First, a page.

Thursday, August 8, 2013


While I was in retreat, I read Gettysburg: The Last Invasion, a new book about the battle, by the historian Allen C. Guelzo. I had read some good reviews of it before, so I was eager to read it, especially since 2013 marks the 150th anniversary of that Civil War battle.

Actually, I listened to the book, unabridged, on my ipod. This is one that I should have read as a text, because there was so much detail of the movements of the battle that I found myself wanting to look at maps. I know many areas of that battlefield pretty well, and could visualize them, so that helped.

It’s a large and comprehensive book. While listening to it, I found myself reflecting on how central Gettysburg is as a location in my life.  I first remember coming up there with my Dad and a family friend, Vic Lewis and his son Vicky and two other children. I was nine or ten, and dressed in a white cotton sundress. Somewhere there is a photo of us standing on the steps of the Pennsylvania Monument.
I climbed around on the rocks of Devil’s Den in that dress, which by the end of the day was brown with the dust of the battlefield.
The details of the battle didn’t interest me at all in 1958, though I liked the Electric Map.

 Here's the building that housed the map as it looked in 1958.

Here's the map. You walked around it.
Different areas of the battle field lighted up during the narration of the battle . In 1958, no computers.

The Pennsylvania Monument

Then, in 1966, I came to college in Emmitsburg, just ten miles down the road. It was a high school history class trip to Gettysburg that introduced me to Mount Saint Mary’s and Saint Joe’s College in the first place, in the fall of 1964.
So I spent four years going into Gettysburg from Emmitsburg, on Friday night shopping trips and Saturday night mixers and frat parties at Gettysburg College, and numerous visits to the battlefield on late winter afternoons to watch the large herds of deer there.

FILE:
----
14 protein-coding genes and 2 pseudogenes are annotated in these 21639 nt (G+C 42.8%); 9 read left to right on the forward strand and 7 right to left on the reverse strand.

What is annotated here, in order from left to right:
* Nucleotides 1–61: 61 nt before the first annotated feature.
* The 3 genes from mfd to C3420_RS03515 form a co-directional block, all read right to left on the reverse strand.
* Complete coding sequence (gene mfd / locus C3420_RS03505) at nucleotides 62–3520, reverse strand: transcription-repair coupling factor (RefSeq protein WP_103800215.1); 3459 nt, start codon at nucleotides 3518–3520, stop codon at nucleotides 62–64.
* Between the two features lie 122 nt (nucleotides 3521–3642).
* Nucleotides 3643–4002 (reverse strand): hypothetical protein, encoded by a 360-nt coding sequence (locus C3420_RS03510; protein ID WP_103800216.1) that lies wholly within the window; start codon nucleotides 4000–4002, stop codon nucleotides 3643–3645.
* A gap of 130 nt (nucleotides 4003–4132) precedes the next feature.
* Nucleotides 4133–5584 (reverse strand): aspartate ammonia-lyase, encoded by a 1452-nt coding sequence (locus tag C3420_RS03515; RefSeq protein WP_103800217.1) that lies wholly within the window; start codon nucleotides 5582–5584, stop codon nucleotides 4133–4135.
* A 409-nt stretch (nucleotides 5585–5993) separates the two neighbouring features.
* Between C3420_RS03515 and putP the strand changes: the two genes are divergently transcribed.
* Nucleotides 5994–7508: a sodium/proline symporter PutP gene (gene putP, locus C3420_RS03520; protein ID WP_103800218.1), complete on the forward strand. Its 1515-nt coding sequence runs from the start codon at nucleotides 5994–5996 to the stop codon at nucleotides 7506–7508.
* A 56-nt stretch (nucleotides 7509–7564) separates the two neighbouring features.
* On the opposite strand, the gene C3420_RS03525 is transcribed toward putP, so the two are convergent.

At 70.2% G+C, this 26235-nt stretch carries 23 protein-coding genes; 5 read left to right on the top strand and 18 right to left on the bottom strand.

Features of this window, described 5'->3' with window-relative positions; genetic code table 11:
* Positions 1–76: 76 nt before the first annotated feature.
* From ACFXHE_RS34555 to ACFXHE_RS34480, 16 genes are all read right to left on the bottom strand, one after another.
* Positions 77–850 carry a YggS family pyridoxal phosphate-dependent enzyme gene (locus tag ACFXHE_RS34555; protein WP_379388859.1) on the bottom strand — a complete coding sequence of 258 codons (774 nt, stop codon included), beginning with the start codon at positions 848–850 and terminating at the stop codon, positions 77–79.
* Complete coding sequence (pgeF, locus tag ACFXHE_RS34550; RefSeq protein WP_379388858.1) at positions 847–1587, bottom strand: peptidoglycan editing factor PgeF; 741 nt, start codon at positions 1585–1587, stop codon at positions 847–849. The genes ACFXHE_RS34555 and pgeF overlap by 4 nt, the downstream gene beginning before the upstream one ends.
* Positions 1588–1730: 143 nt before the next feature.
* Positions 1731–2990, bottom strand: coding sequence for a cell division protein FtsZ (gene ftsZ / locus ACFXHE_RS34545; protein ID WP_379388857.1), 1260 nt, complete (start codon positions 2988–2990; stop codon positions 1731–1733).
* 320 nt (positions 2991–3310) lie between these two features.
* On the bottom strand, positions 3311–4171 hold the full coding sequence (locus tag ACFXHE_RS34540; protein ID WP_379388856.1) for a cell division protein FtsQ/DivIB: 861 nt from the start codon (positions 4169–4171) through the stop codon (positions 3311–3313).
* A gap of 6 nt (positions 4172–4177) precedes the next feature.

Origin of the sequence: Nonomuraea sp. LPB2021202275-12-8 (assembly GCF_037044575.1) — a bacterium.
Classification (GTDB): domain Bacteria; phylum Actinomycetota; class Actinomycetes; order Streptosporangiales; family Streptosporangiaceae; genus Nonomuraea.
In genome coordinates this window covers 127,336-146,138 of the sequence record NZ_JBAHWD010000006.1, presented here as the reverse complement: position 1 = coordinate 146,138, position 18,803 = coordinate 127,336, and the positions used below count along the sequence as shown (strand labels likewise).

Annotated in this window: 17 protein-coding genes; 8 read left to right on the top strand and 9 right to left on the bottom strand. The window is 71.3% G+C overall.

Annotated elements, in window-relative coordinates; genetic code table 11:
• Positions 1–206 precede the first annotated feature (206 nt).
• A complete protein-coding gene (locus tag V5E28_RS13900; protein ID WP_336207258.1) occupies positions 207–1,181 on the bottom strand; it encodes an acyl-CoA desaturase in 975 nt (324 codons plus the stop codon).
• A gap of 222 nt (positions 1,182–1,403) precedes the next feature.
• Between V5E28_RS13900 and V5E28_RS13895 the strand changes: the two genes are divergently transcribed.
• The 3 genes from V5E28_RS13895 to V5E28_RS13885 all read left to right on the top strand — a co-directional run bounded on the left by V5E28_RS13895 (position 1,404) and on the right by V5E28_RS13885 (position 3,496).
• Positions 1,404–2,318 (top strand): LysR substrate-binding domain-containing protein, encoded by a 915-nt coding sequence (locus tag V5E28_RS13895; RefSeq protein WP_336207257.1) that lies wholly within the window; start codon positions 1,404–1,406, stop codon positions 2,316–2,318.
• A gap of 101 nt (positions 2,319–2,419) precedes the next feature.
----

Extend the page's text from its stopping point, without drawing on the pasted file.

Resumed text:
Winter view from Little Round Top - photo from

Then, Gettysburg disappeared from my life from 1970 until 1978, when I was back in Emmitsburg as a novice in the Daughters of Charity. Father Taggart, the priest who taught us several Theology classes, was a “Gettysburg Buff” and was planning to take us on a tour of the battlefield and give us a blow by blow description of the battle.  I can’t remember if he ever did – part of the novitiate I’ve blocked out. But I know I wasn’t the least bit interested in the details of the battle.
Then, in 1979, I went South – to Petersburg Virginia, and then, Charleston South Carolina.  All of the places I taught from 1979 to 1986 were inextricably linked to the Civil War.
Then, back up to Baltimore, to Seton and Seton Keough High Schools. During those years, I began to take my yearbook staffers to “Yearbook Camp” each summer at Gettysburg College. While the students were in class, I was living in the advisors’ quarters and driving all around the town. Those were the years I really got to know the area. During those years I read Michael Shaara’s book  The Killer Angels for the first time. 

Then, in 1999, I moved back to Emmitsburg to teach at The Mount.  Finally, I became downright interested in the Battle of Gettysburg.  Knowing the roads and the avenues, knowing the landmarks, I could visualize the movements of the battle.  I read The Killer Angels again and again.

It is only now, in 2013, that I really begin to grasp some of the other aspects of that battle: the human struggles, personality clashes of the officers; petty jealousies and ambitions and power plays, etc. I began to think about the complexity of the whole event. Even more poignant,  the terrible casualties.  The Electric Map never gave me any picture of the bodies – thousands of human beings and horses strewn all over that ground.  Imagine the days and weeks immediately after the battle; the burying of the dead.


Carolyn H said...

I live about 25 miles from Gettysburg and have gone there all my life--first with my history-nut parents, squeezed into the back of a Renault with my brother and sister. Now I visit on my own, mostly in the off-season. I've been hiking around the battlefield a lot recently, just studying the ground, its dips and bumps, and trying to imagine the tragedy of those three days in July. It's not easy to do because today the battlefield is so quiet. During the reenactments this year, I was at my family's farm with my siblings, and we could hear the cannons. That gave me chills, as I realized everyone who lived in this area during those days would have heard the sounds of the real battle, too.

Anne Higgins said...

Thanks so much for commenting, Carolyn! This imagining of the tragedy is what I have been doing since I read that Guelzo book.